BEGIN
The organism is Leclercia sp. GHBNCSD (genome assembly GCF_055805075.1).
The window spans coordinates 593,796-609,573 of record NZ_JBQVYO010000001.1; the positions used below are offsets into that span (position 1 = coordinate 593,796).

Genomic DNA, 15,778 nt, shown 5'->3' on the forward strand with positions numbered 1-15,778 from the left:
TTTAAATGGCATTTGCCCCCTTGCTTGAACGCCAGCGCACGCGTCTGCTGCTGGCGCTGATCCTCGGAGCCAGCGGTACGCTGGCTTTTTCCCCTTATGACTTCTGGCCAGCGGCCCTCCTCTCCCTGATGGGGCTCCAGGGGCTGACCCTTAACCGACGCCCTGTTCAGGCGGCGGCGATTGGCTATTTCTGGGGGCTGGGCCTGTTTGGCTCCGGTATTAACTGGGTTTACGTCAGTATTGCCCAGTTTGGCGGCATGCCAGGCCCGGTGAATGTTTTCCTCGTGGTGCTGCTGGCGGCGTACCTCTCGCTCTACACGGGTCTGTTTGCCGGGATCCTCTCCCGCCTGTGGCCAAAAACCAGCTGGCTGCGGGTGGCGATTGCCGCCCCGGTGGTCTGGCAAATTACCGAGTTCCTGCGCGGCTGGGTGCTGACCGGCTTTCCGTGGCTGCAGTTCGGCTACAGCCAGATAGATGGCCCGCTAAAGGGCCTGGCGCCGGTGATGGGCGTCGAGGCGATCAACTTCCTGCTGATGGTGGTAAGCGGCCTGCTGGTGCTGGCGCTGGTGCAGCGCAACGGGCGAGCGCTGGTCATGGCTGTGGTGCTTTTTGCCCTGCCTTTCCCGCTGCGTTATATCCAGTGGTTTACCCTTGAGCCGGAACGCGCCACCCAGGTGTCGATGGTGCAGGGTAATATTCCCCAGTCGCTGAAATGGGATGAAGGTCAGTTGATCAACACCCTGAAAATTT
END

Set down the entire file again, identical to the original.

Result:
The organism is Leclercia sp. GHBNCSD (genome assembly GCF_055805075.1).
The window spans coordinates 593,796-609,573 of record NZ_JBQVYO010000001.1; the positions used below are offsets into that span (position 1 = coordinate 593,796).

Genomic DNA, 15,778 nt, shown 5'->3' on the forward strand with positions numbered 1-15,778 from the left:
TTTAAATGGCATTTGCCCCCTTGCTTGAACGCCAGCGCACGCGTCTGCTGCTGGCGCTGATCCTCGGAGCCAGCGGTACGCTGGCTTTTTCCCCTTATGACTTCTGGCCAGCGGCCCTCCTCTCCCTGATGGGGCTCCAGGGGCTGACCCTTAACCGACGCCCTGTTCAGGCGGCGGCGATTGGCTATTTCTGGGGGCTGGGCCTGTTTGGCTCCGGTATTAACTGGGTTTACGTCAGTATTGCCCAGTTTGGCGGCATGCCAGGCCCGGTGAATGTTTTCCTCGTGGTGCTGCTGGCGGCGTACCTCTCGCTCTACACGGGTCTGTTTGCCGGGATCCTCTCCCGCCTGTGGCCAAAAACCAGCTGGCTGCGGGTGGCGATTGCCGCCCCGGTGGTCTGGCAAATTACCGAGTTCCTGCGCGGCTGGGTGCTGACCGGCTTTCCGTGGCTGCAGTTCGGCTACAGCCAGATAGATGGCCCGCTAAAGGGCCTGGCGCCGGTGATGGGCGTCGAGGCGATCAACTTCCTGCTGATGGTGGTAAGCGGCCTGCTGGTGCTGGCGCTGGTGCAGCGCAACGGGCGAGCGCTGGTCATGGCTGTGGTGCTTTTTGCCCTGCCTTTCCCGCTGCGTTATATCCAGTGGTTTACCCTTGAGCCGGAACGCGCCACCCAGGTGTCGATGGTGCAGGGTAATATTCCCCAGTCGCTGAAATGGGATGAAGGTCAGTTGATCAACACCCTGAAAATTT